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Schools Try to Figure Out How to Reopen in The Fall; Premature Announcements About Vaccines Without Supporting Data Is Harmful; Trump Threatens to Withhold Funding for Michigan And Nevada Over Absentee Ballot Push. Aired 3:30-4p ET

Aired May 20, 2020 - 15:30   ET

THIS IS A RUSH TRANSCRIPT. THIS COPY MAY NOT BE IN ITS FINAL FORM AND MAY BE UPDATED.


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KATE BOLDUAN, CNN HOST: Every educator, teacher and principal in America is rushing right now to figure out what school in the fall is going to look like. And the considerations can be quite different for kindergarten through 12th grade schools than say universities. When should kids go back? What does classrooms look like? How do you keep buses safe. And what about lunch and recess. All very real questions.

One of the school districts that shut down and moved to remote learning earliest on was Northshore Public Schools outside of Seattle. Let's check in with the person making these tough decisions there right now. Joining me right now is Northshore superintendent Michelle Reid. Thank you so much for being here this afternoon. You're a big school system. You have seven high schools set to hold virtual graduations in the coming weeks. What are your plans for the fall right now?

MICHELLE REID, SUPERINTENDENT, NORTHSHORE PUBLIC SCHOOLS: Well, thanks, Kate. That's a great question. And as I was reflecting with one of my colleagues yesterday, thinking about what's different from when we close to when we're expected to do some type of reopening in the fall, what we realized is what's different is that we've had more people die, more people are ill. We have the same staff that are now older and still no vaccine or widespread testing. So we're struggling with those data points that would indicate that we could safely have some type of reopening, honestly.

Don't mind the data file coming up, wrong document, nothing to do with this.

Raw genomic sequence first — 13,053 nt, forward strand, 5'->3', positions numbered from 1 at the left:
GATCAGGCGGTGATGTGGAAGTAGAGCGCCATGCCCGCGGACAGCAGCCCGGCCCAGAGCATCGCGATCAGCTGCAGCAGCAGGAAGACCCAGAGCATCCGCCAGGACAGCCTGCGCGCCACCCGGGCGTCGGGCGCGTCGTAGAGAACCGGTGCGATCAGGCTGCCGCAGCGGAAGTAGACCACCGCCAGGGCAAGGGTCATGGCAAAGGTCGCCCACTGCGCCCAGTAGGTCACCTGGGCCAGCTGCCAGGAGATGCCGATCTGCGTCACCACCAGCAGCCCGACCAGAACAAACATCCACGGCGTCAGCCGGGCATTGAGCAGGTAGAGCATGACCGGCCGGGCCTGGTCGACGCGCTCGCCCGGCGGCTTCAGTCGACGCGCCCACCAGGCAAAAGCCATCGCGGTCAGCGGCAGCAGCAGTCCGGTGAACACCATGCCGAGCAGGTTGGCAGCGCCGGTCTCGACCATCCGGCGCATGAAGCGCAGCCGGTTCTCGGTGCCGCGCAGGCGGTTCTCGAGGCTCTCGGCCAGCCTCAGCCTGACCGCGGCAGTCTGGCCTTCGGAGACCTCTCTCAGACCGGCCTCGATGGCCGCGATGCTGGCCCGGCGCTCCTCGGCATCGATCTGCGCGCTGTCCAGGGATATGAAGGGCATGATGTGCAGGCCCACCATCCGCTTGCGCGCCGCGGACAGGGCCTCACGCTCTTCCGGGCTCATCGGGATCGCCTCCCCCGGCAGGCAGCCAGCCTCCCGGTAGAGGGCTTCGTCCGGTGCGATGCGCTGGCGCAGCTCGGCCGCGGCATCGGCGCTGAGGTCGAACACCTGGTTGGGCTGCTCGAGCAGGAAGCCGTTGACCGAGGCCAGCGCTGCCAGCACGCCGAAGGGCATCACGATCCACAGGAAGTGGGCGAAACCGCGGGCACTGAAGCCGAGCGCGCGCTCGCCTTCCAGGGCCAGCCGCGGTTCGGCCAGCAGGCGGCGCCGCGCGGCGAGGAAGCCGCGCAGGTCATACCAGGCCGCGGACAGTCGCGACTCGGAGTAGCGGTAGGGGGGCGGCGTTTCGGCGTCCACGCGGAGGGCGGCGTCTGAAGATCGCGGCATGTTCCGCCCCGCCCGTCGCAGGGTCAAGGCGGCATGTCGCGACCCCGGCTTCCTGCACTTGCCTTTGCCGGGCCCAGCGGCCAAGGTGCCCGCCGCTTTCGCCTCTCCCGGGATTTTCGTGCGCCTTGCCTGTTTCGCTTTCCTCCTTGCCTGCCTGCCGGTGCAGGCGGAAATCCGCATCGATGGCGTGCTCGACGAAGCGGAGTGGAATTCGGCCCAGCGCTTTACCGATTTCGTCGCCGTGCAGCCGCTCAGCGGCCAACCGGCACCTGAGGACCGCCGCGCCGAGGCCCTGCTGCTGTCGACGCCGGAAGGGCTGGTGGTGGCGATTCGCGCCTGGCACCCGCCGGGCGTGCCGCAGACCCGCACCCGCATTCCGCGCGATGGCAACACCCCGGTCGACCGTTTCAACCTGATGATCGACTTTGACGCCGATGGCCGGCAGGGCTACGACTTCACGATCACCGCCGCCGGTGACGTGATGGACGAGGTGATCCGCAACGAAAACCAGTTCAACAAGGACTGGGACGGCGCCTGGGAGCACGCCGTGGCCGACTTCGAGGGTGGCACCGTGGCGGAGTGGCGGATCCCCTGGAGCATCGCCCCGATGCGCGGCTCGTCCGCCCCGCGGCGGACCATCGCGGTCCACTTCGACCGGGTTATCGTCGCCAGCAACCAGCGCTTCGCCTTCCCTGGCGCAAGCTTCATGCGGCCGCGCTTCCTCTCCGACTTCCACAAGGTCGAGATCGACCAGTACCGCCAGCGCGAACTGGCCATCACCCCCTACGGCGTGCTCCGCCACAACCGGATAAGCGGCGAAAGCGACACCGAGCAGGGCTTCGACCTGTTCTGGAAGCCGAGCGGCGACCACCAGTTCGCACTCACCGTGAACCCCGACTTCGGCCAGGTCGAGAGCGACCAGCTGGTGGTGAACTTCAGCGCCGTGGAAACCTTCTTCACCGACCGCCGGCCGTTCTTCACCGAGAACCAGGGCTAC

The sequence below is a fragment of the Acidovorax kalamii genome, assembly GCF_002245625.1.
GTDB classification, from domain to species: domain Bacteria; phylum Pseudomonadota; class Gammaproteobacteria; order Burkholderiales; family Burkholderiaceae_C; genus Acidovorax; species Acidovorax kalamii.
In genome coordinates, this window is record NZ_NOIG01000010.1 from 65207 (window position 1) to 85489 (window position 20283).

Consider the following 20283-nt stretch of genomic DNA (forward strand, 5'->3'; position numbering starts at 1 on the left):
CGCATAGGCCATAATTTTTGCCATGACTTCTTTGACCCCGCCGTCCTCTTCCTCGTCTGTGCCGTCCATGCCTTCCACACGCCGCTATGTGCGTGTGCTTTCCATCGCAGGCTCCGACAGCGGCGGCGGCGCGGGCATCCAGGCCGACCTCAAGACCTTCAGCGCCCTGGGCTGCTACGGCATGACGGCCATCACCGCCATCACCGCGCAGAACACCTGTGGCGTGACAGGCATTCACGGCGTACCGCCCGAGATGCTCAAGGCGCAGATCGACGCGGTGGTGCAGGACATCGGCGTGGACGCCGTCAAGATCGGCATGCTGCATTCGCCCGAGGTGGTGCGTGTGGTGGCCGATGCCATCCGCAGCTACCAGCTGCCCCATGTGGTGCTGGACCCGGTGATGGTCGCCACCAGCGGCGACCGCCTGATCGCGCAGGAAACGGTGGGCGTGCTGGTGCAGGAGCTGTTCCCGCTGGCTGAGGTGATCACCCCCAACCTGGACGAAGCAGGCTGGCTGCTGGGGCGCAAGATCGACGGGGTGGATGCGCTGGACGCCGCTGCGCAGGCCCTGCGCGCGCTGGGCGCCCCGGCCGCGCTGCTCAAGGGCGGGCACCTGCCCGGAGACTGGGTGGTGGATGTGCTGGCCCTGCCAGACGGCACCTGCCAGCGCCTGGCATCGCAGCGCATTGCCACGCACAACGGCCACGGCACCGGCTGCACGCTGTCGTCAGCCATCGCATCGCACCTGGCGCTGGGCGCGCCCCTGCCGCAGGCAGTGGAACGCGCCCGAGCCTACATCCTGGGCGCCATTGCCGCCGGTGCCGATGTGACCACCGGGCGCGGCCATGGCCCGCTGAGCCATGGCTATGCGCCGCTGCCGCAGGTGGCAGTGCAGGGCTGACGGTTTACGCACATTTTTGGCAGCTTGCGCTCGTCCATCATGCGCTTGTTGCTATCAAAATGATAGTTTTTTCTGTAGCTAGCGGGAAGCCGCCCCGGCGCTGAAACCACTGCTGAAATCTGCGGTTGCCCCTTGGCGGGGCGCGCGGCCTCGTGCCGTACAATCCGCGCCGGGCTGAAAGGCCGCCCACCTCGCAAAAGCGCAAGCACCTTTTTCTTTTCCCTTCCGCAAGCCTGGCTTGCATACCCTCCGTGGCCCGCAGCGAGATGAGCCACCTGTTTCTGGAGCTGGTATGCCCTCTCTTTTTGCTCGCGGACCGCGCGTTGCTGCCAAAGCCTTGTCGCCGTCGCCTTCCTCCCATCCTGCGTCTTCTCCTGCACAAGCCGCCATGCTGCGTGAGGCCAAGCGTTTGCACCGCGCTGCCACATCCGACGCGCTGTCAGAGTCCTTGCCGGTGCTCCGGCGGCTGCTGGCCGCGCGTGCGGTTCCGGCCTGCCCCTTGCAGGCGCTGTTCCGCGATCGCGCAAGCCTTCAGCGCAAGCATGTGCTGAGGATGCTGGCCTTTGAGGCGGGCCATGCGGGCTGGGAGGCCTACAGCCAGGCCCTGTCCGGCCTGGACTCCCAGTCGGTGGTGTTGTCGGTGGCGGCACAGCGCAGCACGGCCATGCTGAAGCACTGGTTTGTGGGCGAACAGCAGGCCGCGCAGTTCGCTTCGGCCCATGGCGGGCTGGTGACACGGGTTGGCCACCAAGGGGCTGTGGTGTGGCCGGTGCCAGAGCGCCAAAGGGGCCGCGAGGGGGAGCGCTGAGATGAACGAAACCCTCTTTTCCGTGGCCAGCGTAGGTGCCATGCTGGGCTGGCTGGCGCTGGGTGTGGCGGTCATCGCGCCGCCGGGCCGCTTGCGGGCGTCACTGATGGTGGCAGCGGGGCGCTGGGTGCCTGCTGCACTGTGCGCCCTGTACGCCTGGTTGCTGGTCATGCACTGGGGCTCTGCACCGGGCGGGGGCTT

BOLDUAN: Where are you learning right now in terms of bringing everyone back, keeping it remote learning? Where are you right now?

REID: Great question. As we think about bringing approximately 27,000 students and staff back together for some kind of a robust productive learning experience, we're recognizing that we need to look at this in phases. Recently Mr. Nadella from Microsoft indicated the phase ought to be respond, recover and reimagine. And I think we're somewhere in between recover and reimagine at the moment.

Our district is working on a five-phased approach and I think paramount is going to be a robust distance learning platform for those students and staff who have medical concerns or anxiety about returning in addition to some type of in-person connectedness if it's possible. Again, without widespread testing and a vaccination I'm not sure it's

going to be possible in the way we might have imagined it.

BOLDUAN: Yes, it is -- I want to ask you about distance learning in just one second. But now since we have these new CDC guidelines that were put out over the weekend, there are many considerations that they outlined that they recommend for schools and we'll roll them on the screen for you because here are some of the ones that stuck out to me.

Spacing desks at least six feet apart. Turning desks to face the same direction. Closing dining halls and playgrounds if possible. Cleaning and disinfecting shared objects between uses, like toys, games and art supplies. Staggering arrival and drop off times and locations. On buses, one child per seat in every other row, if possible. Can you pull that off in your school district?

REID: Well, as we've been discussing this, Kate, we've realized that 60 percent of our bus drivers are in the high-risk category.

BOLDUAN: Wow.

REID: So even if we minimize students on the bus, they still pass the bus driver to get on the bus. We've looked at alternate ways to board the bus, be safe on the bus. But the resources required to run more buses because we're going to be limited to the number of students. It's going to make things really challenging.